Hex Marks the Spot

In the opening scenes of the 1981 classic, “Raiders of the Lost Ark”, intrepid explorer Indiana Jones navigates a deep jungle, a river, the betrayal of his fellow adventurers, and the lethal booby-traps inside a mountainside cave to capture a priceless statue of gold.  Indy’s return to civilization includes more death-defying maneuvers, yet he still completes the entire escapade in the first ten minutes of the film.  That’s far less time than it took another thrill-seeker to find the real-life hidden treasure of Forrest Fenn.

Perhaps you’re not familiar with Forrest Fenn.  Hardly anybody would be, were it not for Fenn’s decision back in 1988 to set aside $2 million of his amassed fortune as a reward for an ambitious treasure hunt through the vast Rocky Mountains.  Gold nuggets, rare coins, jewelry, and gemstones; all piled up together inside a twelfth-century bronze box and cached in a region of over 500,000 square miles.  Treasure hunt indeed… but no treasure map!  Instead, Fenn documented clues in the stories and poems contained in his self-published book, The Thrill of the Chase: A Memoir.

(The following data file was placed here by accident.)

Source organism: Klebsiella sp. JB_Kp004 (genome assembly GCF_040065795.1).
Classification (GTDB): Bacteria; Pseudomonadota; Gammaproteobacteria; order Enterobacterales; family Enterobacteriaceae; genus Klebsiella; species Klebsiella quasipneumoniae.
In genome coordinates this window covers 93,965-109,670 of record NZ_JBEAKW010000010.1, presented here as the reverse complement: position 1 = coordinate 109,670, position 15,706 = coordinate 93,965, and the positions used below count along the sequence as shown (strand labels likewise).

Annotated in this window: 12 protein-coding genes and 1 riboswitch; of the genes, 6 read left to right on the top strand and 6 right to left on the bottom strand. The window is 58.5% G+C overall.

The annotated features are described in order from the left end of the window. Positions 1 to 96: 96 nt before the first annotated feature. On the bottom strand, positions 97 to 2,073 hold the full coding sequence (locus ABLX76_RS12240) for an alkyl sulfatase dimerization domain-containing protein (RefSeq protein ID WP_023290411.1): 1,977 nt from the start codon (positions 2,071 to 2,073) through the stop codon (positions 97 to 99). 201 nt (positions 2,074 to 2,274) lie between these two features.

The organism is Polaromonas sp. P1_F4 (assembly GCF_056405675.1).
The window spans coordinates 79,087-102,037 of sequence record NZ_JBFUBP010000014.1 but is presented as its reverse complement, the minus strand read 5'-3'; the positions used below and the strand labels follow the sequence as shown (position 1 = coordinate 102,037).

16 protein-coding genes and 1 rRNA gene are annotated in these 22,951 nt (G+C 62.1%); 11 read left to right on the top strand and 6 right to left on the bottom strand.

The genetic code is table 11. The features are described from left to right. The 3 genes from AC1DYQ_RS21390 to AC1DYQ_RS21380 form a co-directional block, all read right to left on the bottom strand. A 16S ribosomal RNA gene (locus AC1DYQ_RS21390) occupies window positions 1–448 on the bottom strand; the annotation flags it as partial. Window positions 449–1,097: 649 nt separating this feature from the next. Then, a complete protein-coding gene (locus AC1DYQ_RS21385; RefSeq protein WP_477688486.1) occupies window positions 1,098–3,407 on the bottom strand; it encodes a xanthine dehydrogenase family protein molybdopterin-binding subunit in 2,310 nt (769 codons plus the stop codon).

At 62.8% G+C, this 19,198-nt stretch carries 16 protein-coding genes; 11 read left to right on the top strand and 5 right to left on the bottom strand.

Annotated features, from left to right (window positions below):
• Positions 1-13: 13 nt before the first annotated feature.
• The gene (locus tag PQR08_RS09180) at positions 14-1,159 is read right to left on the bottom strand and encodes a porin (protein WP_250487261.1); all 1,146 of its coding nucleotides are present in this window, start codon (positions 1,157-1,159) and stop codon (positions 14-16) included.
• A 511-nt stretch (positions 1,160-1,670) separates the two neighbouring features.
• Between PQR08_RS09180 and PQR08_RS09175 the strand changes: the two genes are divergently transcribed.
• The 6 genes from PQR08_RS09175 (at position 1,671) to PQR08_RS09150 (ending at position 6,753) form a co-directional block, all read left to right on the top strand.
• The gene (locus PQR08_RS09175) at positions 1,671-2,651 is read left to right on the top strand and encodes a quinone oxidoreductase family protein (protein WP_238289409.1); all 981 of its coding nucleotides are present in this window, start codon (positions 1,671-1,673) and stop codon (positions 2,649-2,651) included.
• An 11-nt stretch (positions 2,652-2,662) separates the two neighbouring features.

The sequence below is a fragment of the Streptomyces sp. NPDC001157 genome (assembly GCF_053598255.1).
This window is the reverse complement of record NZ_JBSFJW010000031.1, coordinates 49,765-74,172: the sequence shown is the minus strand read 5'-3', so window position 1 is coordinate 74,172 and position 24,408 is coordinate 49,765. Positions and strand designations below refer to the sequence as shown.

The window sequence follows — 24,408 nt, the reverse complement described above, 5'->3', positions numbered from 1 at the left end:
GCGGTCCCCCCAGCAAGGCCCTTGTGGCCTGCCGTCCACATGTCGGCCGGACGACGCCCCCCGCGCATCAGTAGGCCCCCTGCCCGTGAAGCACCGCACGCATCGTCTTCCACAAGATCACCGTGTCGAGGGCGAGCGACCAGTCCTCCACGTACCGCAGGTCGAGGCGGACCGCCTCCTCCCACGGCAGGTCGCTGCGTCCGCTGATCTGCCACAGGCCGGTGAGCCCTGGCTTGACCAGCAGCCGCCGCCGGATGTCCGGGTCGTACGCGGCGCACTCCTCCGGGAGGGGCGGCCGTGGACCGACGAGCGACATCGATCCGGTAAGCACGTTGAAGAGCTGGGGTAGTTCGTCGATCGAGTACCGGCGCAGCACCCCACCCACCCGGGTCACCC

Remarkably, Fenn’s treasure appears to have been claimed.  The whole story found its way back into national headlines just ten days ago, when Fenn himself declared, “I do not know the person who found it but… the search is over.  Look for more information and photos in the coming days.”  Conveniently, the one snap of the treasure chest in its hidden location does not indicate when it was taken.  Just as convenient, the finder has yet to be identified; only labeled “anonymous searcher from the East Coast”.

Forrest Fenn